“Okay, okay,” Eddie relents, finally getting up from the stool next to us. “You don’t gotta tell me twice. Geez, you gals ain’t nevah gonna get hitched with those attitudes. Just don’t come crying to me when you end up as shriveled old maids.”
“Like you’d ever be our first choice,” Fanny scoffs.
“Hey, I’ll have you know I’ve got ladies lining up for blocks just to go out with me,” he protests, turning up his nose at us and straightening his bow-tie. “But since you’re not interested, I’ll bid you a fond arrivederci.”
With a flourishing bow, he turns on his heels and walks away. Despite myself, I actually wait until he’s out the side door before looking back at my friends.
“Don’t let Eddie get to you, Bambi,” Fanny advises, flashing me a supportive smile. “You can do much better than him.”
“I know,” I say blithely. “After all, do I look like an old maid to you?”
“Not at all,” she says with a smirk. “If I had to wager, I’d say you’re not a day over twenty-five.”
“And of course you’d be right.”
We all laugh knowingly at that joke. After all, I do appear to be that age, because that’s how Stanley drew me. Just like Fanny looks about thirty, and Cinnamon looks eighteen. We’ll always look young. How I feel … well, that’s a different story. You see, tomorrow I’ll turn fifty. That’s not old, but I’ve still been around the block a few times.
While looking out the window in the door through which Eddie just left, I notice that the sun has just set beneath the horizon, and a brilliant orange tinges the growing purple sky. How appropriate. As if I need another reminder of how quickly time passes. Fanny follows my gaze and pushes herself away from the counter.
“Guess it’s time to go home,” she says with equal parts disappointment and content. “See you tomorrow night, Cinnamon.”
“Wouldn’t miss it for the world!” the girl chirps, then hugs each of us in turn. With a hop and a skip, she’s out the front door, whistling all the way.
“Listen,” Fanny says nervously, “I know you’re not exactly thrilled about the big party tomorrow, but try to have fun, okay?”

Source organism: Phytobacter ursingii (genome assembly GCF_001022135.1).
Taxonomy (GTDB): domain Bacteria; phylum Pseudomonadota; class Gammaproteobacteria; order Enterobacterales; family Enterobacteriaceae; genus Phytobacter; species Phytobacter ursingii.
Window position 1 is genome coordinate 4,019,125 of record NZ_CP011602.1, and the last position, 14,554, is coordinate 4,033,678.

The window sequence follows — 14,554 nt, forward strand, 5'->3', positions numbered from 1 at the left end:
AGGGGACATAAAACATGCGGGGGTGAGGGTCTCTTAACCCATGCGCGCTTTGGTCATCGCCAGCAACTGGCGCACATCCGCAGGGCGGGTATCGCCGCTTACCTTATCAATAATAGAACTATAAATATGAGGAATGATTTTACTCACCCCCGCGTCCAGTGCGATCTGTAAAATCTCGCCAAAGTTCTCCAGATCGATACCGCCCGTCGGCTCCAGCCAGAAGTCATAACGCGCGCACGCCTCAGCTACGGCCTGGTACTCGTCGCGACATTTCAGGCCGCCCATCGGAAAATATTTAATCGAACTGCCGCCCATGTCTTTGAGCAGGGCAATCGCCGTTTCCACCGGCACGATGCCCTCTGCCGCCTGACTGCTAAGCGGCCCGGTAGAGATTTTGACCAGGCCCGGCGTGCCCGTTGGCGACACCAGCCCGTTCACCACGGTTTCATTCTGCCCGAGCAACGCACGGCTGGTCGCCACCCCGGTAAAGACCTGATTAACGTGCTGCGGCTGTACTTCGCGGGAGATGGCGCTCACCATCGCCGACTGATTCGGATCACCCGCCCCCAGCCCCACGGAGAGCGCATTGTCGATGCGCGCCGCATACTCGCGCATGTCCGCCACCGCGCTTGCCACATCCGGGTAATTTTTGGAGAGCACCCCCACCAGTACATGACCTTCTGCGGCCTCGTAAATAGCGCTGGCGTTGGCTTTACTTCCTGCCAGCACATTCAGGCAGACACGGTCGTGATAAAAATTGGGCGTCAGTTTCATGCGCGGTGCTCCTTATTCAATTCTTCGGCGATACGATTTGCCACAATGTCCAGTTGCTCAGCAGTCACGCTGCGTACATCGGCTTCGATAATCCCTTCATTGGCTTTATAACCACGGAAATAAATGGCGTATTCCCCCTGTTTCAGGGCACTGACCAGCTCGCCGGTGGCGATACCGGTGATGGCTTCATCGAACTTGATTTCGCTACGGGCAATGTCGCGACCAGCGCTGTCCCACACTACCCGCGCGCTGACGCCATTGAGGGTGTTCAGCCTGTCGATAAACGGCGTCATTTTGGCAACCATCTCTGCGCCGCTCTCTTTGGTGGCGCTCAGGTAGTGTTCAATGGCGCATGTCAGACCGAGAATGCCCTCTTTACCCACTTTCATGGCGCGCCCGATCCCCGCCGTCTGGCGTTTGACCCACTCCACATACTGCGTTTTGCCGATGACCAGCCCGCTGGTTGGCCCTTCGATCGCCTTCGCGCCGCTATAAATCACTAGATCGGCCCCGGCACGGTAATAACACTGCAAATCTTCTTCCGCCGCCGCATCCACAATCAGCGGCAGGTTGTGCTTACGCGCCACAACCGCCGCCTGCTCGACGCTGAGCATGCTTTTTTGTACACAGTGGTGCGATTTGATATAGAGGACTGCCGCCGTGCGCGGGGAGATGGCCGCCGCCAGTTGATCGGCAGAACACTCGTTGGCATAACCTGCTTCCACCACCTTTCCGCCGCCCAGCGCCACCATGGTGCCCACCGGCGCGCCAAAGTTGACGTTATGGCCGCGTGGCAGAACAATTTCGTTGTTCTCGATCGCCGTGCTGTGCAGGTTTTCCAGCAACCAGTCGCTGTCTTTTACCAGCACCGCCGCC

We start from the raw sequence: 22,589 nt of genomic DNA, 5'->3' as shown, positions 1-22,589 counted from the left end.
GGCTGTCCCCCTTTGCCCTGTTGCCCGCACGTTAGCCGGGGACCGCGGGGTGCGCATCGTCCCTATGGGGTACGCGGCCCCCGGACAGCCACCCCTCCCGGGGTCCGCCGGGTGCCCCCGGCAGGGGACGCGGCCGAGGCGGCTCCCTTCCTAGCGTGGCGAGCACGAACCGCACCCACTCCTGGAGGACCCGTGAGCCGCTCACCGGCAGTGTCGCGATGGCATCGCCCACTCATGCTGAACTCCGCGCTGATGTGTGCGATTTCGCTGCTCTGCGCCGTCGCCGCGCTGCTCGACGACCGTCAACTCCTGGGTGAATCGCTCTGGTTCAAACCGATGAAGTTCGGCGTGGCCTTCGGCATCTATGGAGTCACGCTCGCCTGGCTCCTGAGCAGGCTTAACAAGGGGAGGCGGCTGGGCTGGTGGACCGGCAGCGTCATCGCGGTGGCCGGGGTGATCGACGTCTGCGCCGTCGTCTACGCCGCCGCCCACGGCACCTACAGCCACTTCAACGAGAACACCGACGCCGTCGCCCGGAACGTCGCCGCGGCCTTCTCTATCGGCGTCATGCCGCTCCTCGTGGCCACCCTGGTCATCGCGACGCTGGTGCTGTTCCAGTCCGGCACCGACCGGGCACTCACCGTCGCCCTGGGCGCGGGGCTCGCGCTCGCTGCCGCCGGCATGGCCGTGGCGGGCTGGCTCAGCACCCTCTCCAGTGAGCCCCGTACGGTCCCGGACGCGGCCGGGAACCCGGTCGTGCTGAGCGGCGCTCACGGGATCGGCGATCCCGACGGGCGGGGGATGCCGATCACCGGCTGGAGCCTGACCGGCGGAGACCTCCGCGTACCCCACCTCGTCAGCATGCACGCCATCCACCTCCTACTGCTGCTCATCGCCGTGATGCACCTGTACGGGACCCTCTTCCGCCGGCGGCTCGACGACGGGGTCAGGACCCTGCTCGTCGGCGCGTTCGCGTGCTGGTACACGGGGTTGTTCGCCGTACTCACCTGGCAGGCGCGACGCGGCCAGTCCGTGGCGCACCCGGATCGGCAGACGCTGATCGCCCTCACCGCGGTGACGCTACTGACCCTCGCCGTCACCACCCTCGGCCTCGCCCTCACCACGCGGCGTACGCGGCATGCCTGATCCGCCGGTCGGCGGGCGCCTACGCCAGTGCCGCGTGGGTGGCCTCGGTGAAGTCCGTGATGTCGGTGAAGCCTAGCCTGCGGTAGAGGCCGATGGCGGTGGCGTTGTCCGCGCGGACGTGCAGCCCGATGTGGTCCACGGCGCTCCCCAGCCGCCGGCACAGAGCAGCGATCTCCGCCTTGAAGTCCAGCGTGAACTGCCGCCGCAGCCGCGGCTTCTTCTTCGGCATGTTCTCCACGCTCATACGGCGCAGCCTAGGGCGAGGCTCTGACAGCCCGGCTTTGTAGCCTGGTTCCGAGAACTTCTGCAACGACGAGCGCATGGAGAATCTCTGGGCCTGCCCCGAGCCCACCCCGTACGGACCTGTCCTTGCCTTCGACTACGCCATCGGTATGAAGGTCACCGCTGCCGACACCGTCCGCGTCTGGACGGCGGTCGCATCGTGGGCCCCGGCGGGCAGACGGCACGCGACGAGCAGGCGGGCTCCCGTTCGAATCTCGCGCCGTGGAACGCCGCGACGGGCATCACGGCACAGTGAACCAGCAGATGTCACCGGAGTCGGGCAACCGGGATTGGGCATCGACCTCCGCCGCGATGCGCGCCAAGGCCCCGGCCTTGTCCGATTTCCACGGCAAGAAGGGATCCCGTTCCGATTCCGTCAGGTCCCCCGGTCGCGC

“I’ll be fine,” I assure her. “I mean, what’s another year to someone who will live forever?”
My sister smiles with relief, then wraps me in a light embrace and stands up. I do the same, and we walk out into the evening.
Ever since I can remember, I’ve loved reading. I participated in advanced reading groups as a child, and often read above my grade level. As a pre-teen, I gravitated toward science fiction and fantasy, and never looked back. My love of the fantastical inspired me to write my own short stories, which were often simple and crude (in terms of quality, not subject matter, though sometimes that, too). I didn’t have too many friends when I was younger, so books kept me company. However, my teachers always praised and encouraged my writing, and I was happy they did.
Today, I’ve found some friends who share my love of reading (and often the same genres and titles). I’ve also taken my writing much more seriously, In addition to my novels, I’ve enjoyed writing movie reviews for a Facebook group called Adventures in Videoland, as well as book reviews here on Goodreads. When I’m not reading, writing or watching movies, I enjoy attending Purdue sporting events, going to local cultural and food festivals, and visiting friends and family around the country. I hope that I can one day count some of you among my friends, and hope you enjoy reading my books!